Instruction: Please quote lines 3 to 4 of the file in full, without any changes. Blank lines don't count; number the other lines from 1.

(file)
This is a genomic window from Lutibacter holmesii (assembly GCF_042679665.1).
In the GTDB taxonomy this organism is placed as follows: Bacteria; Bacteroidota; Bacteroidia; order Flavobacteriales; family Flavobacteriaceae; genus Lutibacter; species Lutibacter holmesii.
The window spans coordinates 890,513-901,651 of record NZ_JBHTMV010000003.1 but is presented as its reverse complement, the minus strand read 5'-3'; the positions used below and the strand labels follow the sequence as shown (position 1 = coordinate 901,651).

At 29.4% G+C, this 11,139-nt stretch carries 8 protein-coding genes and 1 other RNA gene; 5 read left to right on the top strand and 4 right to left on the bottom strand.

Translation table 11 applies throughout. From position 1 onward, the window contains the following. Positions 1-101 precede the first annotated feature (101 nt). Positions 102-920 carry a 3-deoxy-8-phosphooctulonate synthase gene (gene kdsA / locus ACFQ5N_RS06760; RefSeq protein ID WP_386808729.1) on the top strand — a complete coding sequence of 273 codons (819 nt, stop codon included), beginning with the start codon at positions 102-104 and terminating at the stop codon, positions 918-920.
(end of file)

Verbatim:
The window spans coordinates 890,513-901,651 of record NZ_JBHTMV010000003.1 but is presented as its reverse complement, the minus strand read 5'-3'; the positions used below and the strand labels follow the sequence as shown (position 1 = coordinate 901,651).

At 29.4% G+C, this 11,139-nt stretch carries 8 protein-coding genes and 1 other RNA gene; 5 read left to right on the top strand and 4 right to left on the bottom strand.